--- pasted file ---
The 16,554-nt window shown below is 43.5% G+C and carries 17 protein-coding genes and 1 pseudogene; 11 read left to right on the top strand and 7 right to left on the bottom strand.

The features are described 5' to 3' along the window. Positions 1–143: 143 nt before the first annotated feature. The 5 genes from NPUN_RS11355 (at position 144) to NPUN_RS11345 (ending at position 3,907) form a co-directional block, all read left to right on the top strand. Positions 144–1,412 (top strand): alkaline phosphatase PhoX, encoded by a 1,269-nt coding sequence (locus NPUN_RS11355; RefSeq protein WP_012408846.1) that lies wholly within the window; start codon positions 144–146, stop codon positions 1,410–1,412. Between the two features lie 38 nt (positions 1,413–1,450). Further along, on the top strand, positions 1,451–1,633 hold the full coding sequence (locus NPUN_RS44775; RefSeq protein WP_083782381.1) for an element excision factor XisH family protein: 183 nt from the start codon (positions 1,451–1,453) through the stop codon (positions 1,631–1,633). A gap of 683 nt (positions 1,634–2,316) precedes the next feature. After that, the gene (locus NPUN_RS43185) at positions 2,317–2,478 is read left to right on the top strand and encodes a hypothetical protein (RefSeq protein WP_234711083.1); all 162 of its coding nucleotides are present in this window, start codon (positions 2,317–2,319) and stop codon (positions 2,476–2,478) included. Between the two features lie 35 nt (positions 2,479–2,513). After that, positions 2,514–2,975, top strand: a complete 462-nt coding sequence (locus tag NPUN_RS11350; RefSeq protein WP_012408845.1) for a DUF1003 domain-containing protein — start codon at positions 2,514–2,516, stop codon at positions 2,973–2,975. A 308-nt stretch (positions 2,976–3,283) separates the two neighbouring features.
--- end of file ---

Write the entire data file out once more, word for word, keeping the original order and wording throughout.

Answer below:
The 16,554-nt window shown below is 43.5% G+C and carries 17 protein-coding genes and 1 pseudogene; 11 read left to right on the top strand and 7 right to left on the bottom strand.

The features are described 5' to 3' along the window. Positions 1–143: 143 nt before the first annotated feature. The 5 genes from NPUN_RS11355 (at position 144) to NPUN_RS11345 (ending at position 3,907) form a co-directional block, all read left to right on the top strand. Positions 144–1,412 (top strand): alkaline phosphatase PhoX, encoded by a 1,269-nt coding sequence (locus NPUN_RS11355; RefSeq protein WP_012408846.1) that lies wholly within the window; start codon positions 144–146, stop codon positions 1,410–1,412. Between the two features lie 38 nt (positions 1,413–1,450). Further along, on the top strand, positions 1,451–1,633 hold the full coding sequence (locus NPUN_RS44775; RefSeq protein WP_083782381.1) for an element excision factor XisH family protein: 183 nt from the start codon (positions 1,451–1,453) through the stop codon (positions 1,631–1,633). A gap of 683 nt (positions 1,634–2,316) precedes the next feature. After that, the gene (locus NPUN_RS43185) at positions 2,317–2,478 is read left to right on the top strand and encodes a hypothetical protein (RefSeq protein WP_234711083.1); all 162 of its coding nucleotides are present in this window, start codon (positions 2,317–2,319) and stop codon (positions 2,476–2,478) included. Between the two features lie 35 nt (positions 2,479–2,513). After that, positions 2,514–2,975, top strand: a complete 462-nt coding sequence (locus tag NPUN_RS11350; RefSeq protein WP_012408845.1) for a DUF1003 domain-containing protein — start codon at positions 2,514–2,516, stop codon at positions 2,973–2,975. A 308-nt stretch (positions 2,976–3,283) separates the two neighbouring features.